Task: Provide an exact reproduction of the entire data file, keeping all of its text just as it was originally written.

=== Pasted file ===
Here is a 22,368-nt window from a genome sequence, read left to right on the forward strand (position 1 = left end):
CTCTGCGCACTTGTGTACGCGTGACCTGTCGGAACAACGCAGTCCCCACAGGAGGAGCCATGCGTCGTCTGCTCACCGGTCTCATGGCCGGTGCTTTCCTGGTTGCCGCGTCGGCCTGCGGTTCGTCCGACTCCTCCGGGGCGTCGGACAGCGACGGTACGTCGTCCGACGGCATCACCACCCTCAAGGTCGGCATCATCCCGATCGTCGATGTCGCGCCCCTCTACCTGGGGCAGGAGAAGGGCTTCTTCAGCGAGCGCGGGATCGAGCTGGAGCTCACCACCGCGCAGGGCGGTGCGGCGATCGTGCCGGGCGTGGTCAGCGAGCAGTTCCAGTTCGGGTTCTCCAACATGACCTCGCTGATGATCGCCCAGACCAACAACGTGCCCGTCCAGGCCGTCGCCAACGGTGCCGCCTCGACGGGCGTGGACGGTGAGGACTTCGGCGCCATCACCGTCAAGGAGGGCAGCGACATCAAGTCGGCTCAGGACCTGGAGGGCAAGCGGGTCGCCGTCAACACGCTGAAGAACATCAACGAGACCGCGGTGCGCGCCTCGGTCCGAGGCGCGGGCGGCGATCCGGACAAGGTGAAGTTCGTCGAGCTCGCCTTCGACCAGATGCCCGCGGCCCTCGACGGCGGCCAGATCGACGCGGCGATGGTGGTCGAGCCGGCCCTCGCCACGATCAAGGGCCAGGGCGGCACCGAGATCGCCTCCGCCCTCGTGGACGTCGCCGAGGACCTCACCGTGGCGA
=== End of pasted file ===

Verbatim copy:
Here is a 22,368-nt window from a genome sequence, read left to right on the forward strand (position 1 = left end):
CTCTGCGCACTTGTGTACGCGTGACCTGTCGGAACAACGCAGTCCCCACAGGAGGAGCCATGCGTCGTCTGCTCACCGGTCTCATGGCCGGTGCTTTCCTGGTTGCCGCGTCGGCCTGCGGTTCGTCCGACTCCTCCGGGGCGTCGGACAGCGACGGTACGTCGTCCGACGGCATCACCACCCTCAAGGTCGGCATCATCCCGATCGTCGATGTCGCGCCCCTCTACCTGGGGCAGGAGAAGGGCTTCTTCAGCGAGCGCGGGATCGAGCTGGAGCTCACCACCGCGCAGGGCGGTGCGGCGATCGTGCCGGGCGTGGTCAGCGAGCAGTTCCAGTTCGGGTTCTCCAACATGACCTCGCTGATGATCGCCCAGACCAACAACGTGCCCGTCCAGGCCGTCGCCAACGGTGCCGCCTCGACGGGCGTGGACGGTGAGGACTTCGGCGCCATCACCGTCAAGGAGGGCAGCGACATCAAGTCGGCTCAGGACCTGGAGGGCAAGCGGGTCGCCGTCAACACGCTGAAGAACATCAACGAGACCGCGGTGCGCGCCTCGGTCCGAGGCGCGGGCGGCGATCCGGACAAGGTGAAGTTCGTCGAGCTCGCCTTCGACCAGATGCCCGCGGCCCTCGACGGCGGCCAGATCGACGCGGCGATGGTGGTCGAGCCGGCCCTCGCCACGATCAAGGGCCAGGGCGGCACCGAGATCGCCTCCGCCCTCGTGGACGTCGCCGAGGACCTCACCGTGGCGA